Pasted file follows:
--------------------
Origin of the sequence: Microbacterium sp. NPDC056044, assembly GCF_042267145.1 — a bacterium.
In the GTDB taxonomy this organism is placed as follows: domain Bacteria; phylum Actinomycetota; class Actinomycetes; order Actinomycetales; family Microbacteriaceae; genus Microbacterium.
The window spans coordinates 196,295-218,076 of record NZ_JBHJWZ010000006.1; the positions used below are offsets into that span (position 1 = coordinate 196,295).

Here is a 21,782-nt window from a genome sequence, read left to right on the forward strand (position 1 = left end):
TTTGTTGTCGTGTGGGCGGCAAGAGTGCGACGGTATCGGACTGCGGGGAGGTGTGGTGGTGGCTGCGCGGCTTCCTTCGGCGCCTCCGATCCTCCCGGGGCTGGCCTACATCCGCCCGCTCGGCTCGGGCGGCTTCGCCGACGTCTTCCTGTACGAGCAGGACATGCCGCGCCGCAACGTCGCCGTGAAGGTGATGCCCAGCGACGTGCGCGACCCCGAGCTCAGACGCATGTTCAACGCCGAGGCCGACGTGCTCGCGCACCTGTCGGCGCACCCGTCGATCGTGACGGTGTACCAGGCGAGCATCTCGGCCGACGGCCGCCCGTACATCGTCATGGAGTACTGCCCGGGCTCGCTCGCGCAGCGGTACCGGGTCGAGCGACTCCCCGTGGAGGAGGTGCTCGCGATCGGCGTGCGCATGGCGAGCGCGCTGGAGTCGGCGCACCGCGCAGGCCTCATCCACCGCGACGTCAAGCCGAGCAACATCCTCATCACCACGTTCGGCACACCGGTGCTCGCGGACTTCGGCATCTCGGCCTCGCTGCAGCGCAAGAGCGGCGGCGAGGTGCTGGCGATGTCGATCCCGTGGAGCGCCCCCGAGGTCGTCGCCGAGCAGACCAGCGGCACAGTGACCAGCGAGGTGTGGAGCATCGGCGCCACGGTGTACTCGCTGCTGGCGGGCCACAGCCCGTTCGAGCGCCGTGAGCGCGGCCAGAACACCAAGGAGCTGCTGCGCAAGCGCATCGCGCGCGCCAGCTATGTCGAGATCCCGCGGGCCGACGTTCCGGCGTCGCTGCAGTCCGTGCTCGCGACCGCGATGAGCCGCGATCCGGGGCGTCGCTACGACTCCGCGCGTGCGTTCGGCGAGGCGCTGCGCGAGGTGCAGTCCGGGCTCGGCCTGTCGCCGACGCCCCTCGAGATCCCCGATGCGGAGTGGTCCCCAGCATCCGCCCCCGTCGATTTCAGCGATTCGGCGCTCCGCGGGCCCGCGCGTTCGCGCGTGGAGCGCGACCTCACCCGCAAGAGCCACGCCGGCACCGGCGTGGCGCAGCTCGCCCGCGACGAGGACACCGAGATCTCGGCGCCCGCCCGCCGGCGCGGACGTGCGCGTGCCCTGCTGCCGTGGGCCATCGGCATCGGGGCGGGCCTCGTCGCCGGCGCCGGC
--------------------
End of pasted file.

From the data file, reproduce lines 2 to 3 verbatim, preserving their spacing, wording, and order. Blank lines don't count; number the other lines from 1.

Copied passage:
In the GTDB taxonomy this organism is placed as follows: domain Bacteria; phylum Actinomycetota; class Actinomycetes; order Actinomycetales; family Microbacteriaceae; genus Microbacterium.
The window spans coordinates 196,295-218,076 of record NZ_JBHJWZ010000006.1; the positions used below are offsets into that span (position 1 = coordinate 196,295).